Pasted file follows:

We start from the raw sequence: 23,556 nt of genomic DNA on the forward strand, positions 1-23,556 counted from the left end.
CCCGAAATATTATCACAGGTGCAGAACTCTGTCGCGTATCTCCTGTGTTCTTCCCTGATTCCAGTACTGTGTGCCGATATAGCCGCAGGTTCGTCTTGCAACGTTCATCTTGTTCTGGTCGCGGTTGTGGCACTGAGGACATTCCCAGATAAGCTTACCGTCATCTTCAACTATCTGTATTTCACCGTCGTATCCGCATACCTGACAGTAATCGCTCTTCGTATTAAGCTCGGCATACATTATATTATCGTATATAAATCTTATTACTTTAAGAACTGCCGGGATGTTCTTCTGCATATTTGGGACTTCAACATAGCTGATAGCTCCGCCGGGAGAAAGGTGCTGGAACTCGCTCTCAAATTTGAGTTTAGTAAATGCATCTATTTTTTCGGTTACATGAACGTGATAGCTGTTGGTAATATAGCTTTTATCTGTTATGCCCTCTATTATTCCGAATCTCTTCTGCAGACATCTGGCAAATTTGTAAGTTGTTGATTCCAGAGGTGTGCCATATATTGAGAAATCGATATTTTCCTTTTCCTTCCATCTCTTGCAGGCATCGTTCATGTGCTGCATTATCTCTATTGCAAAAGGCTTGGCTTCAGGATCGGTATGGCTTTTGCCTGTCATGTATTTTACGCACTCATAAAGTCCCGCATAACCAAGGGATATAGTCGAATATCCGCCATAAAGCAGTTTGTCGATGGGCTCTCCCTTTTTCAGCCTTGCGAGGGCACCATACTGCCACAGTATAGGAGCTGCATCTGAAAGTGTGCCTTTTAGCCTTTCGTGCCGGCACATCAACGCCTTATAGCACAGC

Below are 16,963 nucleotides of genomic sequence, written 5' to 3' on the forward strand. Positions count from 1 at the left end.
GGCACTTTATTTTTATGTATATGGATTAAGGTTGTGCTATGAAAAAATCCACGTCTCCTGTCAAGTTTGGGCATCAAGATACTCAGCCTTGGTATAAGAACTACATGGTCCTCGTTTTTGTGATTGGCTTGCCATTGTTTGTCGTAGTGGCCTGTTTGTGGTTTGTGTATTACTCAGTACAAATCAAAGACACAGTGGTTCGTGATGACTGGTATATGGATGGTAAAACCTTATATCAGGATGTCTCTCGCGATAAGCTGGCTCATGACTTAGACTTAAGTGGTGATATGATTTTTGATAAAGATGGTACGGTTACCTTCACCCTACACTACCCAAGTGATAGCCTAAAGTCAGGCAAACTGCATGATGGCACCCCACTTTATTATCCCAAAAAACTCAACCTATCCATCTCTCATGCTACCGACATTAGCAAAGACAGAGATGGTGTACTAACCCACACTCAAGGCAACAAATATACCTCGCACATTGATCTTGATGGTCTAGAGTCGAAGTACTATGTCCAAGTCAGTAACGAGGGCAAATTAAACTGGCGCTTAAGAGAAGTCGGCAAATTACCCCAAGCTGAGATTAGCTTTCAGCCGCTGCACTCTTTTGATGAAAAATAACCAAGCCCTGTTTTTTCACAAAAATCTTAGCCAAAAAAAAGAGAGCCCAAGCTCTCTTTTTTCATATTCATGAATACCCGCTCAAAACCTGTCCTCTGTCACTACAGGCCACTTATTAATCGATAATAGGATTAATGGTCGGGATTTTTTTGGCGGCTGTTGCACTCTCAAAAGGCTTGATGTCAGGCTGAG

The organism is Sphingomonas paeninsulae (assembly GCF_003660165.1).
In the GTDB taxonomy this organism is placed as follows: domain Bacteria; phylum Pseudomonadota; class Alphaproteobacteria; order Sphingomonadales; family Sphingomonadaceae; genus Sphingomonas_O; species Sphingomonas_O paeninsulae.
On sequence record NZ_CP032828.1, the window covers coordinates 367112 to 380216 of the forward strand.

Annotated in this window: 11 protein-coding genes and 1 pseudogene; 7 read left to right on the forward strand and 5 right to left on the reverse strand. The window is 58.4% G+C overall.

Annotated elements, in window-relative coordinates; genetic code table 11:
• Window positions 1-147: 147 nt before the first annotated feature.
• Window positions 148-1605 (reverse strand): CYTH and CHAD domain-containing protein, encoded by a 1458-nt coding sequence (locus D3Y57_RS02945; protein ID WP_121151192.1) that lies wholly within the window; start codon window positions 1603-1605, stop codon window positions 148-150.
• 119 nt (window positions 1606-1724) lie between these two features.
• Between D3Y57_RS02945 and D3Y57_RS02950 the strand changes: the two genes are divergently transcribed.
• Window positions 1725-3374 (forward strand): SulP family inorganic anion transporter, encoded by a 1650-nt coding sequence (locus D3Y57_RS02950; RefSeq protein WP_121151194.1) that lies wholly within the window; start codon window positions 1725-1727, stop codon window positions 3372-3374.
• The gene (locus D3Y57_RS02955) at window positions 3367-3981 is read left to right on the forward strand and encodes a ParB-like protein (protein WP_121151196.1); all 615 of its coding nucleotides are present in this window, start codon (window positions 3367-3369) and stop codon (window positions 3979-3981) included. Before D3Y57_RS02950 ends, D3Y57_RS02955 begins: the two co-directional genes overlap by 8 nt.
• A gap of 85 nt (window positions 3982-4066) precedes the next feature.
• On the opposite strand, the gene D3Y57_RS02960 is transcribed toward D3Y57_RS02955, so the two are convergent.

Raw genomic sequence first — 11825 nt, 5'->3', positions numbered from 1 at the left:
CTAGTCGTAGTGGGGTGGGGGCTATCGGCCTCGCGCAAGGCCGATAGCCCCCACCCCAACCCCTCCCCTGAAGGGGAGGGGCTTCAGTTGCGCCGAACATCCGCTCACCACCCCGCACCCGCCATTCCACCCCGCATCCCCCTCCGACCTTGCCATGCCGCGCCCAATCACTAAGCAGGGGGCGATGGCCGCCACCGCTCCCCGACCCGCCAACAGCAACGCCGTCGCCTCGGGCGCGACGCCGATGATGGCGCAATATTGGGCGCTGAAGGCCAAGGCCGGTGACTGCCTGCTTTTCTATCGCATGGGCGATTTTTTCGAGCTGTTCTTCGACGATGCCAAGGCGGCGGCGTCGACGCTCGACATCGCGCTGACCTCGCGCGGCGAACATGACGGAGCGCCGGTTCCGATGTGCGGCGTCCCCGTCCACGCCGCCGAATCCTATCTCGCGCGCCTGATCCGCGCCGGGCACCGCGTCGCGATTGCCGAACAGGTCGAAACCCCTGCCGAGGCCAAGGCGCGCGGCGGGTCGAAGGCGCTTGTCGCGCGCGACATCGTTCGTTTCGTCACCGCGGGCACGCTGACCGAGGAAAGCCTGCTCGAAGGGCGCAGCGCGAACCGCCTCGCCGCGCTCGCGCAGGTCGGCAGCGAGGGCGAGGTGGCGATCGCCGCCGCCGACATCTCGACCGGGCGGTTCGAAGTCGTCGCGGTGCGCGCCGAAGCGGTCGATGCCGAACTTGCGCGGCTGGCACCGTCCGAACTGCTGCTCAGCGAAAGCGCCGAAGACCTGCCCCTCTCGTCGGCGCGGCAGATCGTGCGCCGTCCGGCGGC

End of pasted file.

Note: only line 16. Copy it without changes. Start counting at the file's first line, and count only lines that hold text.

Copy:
• A gap of 85 nt (window positions 3982-4066) precedes the next feature.